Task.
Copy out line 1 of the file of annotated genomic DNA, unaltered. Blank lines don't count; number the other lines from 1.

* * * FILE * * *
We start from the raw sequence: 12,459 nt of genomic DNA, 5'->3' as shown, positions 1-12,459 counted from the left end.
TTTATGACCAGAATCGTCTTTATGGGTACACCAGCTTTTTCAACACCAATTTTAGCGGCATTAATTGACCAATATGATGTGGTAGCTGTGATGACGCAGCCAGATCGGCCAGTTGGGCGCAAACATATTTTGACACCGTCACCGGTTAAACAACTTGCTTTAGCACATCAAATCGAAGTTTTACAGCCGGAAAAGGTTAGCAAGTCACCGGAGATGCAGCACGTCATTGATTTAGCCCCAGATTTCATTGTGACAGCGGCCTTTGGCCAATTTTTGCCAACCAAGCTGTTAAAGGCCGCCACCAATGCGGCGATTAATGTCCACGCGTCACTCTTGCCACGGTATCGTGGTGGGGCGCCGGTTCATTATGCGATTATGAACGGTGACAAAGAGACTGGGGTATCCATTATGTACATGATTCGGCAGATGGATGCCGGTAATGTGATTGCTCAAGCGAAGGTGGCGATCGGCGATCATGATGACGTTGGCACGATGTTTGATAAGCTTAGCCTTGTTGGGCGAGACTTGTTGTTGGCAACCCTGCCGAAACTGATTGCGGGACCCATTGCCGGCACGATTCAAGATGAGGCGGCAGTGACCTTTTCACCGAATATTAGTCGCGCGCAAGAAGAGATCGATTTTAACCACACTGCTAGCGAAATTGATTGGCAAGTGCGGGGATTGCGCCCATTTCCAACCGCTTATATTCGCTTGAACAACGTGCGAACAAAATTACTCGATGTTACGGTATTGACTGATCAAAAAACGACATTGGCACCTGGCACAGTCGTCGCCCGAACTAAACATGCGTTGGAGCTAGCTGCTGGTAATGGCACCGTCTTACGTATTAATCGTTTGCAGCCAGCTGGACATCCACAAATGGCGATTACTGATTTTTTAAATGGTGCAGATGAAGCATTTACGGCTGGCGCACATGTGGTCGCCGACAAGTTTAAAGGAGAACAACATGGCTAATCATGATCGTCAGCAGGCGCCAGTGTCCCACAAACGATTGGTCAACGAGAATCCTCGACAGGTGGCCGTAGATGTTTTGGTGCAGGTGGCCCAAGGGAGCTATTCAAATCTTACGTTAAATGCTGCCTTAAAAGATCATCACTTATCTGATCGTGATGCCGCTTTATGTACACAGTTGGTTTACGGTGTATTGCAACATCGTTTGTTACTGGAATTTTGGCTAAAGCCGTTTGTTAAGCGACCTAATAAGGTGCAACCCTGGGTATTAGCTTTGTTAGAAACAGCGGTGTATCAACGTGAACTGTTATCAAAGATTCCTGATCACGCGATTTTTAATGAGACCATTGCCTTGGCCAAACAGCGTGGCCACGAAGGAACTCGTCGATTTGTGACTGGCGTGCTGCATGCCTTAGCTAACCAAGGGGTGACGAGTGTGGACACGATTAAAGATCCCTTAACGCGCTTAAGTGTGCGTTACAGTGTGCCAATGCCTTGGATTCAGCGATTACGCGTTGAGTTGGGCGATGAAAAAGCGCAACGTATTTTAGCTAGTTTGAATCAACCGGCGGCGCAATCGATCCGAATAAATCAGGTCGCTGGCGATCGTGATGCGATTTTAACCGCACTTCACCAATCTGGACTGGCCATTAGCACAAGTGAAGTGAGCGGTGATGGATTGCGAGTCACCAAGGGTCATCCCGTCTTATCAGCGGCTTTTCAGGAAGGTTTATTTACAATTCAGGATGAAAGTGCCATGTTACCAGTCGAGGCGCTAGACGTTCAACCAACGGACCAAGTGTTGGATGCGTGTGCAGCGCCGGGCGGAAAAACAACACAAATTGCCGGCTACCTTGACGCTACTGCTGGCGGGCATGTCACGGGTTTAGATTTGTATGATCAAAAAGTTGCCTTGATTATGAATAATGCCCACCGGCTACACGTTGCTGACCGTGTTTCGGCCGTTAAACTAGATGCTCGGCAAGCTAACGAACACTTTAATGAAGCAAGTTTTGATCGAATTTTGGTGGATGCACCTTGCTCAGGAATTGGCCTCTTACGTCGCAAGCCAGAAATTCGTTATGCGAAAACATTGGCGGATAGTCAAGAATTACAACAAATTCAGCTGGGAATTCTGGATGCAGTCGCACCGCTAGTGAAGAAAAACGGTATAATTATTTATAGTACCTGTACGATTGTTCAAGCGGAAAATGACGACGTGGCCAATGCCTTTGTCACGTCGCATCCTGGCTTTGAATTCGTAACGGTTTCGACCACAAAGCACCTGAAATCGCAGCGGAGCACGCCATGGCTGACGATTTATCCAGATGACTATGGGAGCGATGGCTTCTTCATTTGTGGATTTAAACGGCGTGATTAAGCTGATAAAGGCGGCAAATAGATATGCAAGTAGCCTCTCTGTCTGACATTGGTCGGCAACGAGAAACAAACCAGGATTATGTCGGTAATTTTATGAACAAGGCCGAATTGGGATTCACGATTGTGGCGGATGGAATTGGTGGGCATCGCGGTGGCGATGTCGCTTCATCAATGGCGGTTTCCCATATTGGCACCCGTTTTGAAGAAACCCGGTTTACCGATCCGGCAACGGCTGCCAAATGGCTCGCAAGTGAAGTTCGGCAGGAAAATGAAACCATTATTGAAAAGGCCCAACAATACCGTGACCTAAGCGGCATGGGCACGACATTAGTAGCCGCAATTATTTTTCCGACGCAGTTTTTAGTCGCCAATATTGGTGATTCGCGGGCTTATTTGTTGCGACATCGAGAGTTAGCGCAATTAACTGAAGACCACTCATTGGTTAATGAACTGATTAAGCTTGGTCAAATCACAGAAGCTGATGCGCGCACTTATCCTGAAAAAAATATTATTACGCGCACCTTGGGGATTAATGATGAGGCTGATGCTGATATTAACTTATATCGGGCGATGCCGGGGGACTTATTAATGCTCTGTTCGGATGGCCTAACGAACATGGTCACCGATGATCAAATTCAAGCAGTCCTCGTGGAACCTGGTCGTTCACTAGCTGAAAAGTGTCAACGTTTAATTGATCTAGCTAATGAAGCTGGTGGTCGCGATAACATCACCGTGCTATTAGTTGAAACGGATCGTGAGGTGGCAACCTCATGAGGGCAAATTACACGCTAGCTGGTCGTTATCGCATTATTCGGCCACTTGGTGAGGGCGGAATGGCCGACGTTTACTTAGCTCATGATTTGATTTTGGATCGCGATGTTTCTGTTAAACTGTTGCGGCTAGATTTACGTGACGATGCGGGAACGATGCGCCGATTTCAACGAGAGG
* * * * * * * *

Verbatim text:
We start from the raw sequence: 12,459 nt of genomic DNA, 5'->3' as shown, positions 1-12,459 counted from the left end.